While banks and art galleries are the target of choice for most heist movies and TV shows, the reality is that government agencies are as vulnerable to thefts as your local museum is. Maybe more so, considering it’s much easier to spend the cash a thief could steal from an evidence locker than sell a Monet or Gauguin. And while surveillance cameras are an important tool in any forensic police work, you might be surprised at how much an access control system can help to solve an on-site theft.
Topics: Government IT Security, Public Security IT, Government Safety Solutions, Government Security, Public Safety IT, Government Consulting, Government Consultation, Avigilon, ICU Technologies, educational safety, school security, Access Control, Access Control System, ACS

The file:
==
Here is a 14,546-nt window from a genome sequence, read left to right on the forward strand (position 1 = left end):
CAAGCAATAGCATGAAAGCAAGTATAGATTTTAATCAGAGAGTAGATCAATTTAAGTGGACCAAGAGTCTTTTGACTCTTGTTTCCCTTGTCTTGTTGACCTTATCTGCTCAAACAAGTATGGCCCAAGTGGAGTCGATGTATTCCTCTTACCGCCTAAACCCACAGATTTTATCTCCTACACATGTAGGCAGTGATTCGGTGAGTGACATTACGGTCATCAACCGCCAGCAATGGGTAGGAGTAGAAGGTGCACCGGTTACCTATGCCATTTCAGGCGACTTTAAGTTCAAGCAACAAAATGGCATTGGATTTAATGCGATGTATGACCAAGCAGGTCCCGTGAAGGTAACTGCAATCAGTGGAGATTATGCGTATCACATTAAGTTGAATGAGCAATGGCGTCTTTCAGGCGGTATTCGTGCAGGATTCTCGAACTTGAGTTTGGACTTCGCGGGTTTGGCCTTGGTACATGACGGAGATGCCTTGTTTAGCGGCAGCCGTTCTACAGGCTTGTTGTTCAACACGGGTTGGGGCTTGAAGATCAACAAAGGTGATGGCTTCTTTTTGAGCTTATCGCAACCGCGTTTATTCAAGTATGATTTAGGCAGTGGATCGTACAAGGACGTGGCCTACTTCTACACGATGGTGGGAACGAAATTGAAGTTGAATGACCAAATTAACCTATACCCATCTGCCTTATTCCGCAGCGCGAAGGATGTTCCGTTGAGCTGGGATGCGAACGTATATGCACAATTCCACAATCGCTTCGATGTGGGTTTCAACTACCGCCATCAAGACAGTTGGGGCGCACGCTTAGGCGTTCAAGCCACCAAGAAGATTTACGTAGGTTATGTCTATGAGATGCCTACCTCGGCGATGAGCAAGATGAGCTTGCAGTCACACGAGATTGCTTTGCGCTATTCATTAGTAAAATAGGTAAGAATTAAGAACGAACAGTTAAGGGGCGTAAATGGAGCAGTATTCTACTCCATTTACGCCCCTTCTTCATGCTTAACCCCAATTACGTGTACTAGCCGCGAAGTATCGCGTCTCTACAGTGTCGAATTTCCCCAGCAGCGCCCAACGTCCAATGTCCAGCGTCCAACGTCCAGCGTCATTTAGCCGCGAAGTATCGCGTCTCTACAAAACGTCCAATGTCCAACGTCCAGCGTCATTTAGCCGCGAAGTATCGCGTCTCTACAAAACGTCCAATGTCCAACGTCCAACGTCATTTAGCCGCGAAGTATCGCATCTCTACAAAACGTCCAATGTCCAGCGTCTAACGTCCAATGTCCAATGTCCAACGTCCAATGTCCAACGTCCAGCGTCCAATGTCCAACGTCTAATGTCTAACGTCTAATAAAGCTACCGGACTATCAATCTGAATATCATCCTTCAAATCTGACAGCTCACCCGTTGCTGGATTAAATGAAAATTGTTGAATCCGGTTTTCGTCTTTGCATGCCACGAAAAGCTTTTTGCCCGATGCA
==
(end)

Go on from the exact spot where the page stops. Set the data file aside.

For the past 6,000 years, the standard method for protecting a building has been a lock and key. The technology dates back to Ancient Egypt, where wooden pin tumbler locks were opened with sticks built with a custom peg system that fit that particular door. After some improvements (read: metal) in 970 A.D. by English craftsman, the lock and key became one of the most important methods of access control in human history. Think about it: even the term “under lock and key” is used to describe anything we put away for protection and safeguard, be it cash in a bank or hearts in a cheesy rom-com. So the standard metal key metal lock is iconic in building safety and security. But here’s the thing: iconic does not necessarily equal effective. Thanks to the advent of technology, electronic access control is quickly becoming the standard method for ensuring secure building entry.